And a funny thing happened, people stopped listening. And the more people tuned out, the more the industry got relentlessly monolithic and homgenized. Now it was no longer consolidation for profit, it was consolidation for surival. And in that environment you never took risks. You did what the numbers and surveys told you. Because the most successful radio stations were the ones who attracted that largest average audience.
But as the industry kept doing the same thing, more and more people got bored with it and wandered off. Other, more fragmented alternatives online got traction instead. Today, more people than ever are listening to music, more people than ever are even buying music, but the number of people listening to radio is at an all time low.
Two useful pieces: it's not piracy that's killing the moive industry and the reason Hollywood makes so many boring superhero movies suggest a similar dynamic is starting among the major studios. As films become more expensive to make, and Hollywood makes fewer of them, they become more formulaic. The giant success of a handful of movies using the formula inspires an ever increasing number of films to follow in their footsteps Consolidation makes it harder for the individual producers that used to interject new and creative approaches to break in and disrupt the formula. With the cost of attending movies continually climbing, and new alternatives becoming available, the audience declines, causing Hollywood to stick even more rigidly to the "proven" formula.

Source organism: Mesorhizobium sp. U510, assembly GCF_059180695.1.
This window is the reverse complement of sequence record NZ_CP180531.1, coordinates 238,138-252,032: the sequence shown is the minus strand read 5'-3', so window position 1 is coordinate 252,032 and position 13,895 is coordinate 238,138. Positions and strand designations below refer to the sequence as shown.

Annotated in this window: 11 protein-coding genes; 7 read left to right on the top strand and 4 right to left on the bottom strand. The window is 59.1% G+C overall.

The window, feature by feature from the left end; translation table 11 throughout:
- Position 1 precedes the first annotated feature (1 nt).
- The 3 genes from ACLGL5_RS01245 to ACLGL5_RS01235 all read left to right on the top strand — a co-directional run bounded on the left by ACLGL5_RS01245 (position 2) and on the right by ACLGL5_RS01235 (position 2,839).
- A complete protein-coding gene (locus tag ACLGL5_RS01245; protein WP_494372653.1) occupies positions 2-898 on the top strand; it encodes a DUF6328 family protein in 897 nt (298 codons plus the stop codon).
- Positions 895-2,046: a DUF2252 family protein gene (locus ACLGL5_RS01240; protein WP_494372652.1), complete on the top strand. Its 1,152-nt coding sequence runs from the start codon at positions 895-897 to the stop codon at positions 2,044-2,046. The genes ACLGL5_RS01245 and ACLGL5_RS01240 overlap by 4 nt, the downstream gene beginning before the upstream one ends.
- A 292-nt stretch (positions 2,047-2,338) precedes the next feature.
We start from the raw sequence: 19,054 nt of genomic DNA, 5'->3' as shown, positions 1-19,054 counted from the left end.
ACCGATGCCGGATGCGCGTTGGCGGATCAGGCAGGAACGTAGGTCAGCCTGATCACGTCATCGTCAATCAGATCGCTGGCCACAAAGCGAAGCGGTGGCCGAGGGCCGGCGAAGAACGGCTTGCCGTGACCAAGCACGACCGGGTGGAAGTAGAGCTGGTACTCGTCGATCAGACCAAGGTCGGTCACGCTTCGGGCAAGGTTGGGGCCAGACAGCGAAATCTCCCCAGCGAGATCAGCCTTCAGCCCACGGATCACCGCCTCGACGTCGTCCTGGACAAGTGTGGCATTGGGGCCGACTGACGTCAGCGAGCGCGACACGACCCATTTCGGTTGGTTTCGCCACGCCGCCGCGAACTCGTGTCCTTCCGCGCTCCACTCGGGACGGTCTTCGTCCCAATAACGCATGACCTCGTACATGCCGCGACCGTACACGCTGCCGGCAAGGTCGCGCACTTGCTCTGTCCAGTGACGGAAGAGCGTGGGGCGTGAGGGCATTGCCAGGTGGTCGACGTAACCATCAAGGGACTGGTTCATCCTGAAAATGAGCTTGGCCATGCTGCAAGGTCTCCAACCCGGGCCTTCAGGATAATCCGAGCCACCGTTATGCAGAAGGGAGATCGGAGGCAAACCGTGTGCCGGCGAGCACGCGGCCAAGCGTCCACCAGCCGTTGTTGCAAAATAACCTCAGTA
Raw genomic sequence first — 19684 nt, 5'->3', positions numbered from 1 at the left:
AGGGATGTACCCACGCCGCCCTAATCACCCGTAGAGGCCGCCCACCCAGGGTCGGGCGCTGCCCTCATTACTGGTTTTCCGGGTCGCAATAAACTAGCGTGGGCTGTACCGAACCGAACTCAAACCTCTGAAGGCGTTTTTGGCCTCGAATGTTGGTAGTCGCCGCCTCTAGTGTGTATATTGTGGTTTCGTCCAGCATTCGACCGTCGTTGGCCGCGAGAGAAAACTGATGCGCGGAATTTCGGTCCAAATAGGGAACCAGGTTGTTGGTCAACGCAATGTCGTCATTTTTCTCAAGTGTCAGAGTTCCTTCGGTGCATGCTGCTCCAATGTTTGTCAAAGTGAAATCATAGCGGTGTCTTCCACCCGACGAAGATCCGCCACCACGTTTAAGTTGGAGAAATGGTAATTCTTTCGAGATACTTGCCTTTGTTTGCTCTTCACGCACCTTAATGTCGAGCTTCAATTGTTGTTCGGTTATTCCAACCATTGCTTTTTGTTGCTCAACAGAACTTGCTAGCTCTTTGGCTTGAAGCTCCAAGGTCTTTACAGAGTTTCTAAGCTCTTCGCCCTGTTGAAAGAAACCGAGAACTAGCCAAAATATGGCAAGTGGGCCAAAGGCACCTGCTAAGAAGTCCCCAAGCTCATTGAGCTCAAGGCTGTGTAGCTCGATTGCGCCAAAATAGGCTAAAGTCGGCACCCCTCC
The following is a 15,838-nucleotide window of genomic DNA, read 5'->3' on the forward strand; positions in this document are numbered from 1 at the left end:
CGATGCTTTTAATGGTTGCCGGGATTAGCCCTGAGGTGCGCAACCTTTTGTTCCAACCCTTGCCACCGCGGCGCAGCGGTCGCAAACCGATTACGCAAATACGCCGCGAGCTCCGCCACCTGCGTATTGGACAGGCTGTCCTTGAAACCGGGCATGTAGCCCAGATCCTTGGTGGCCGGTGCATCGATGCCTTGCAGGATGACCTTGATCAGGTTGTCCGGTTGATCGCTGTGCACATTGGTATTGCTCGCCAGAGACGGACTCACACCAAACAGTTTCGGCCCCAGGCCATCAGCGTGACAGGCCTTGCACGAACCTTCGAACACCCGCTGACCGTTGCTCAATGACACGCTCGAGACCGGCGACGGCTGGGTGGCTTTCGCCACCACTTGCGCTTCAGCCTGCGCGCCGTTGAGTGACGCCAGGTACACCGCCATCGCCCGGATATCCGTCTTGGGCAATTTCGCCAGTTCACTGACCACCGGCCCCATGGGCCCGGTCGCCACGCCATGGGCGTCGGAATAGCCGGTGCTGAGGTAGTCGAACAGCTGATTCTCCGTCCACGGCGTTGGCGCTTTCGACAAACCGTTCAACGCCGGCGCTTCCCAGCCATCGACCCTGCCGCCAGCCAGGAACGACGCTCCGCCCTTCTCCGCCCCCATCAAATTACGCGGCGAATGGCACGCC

And, over time, you can't break out. Even if some amazing new radio station format broke through, no one would discover it. the potential audience has gone away. All that's left is a rump audience that *likes* the same old crap.
We'll see if Hollywood can learn from the past.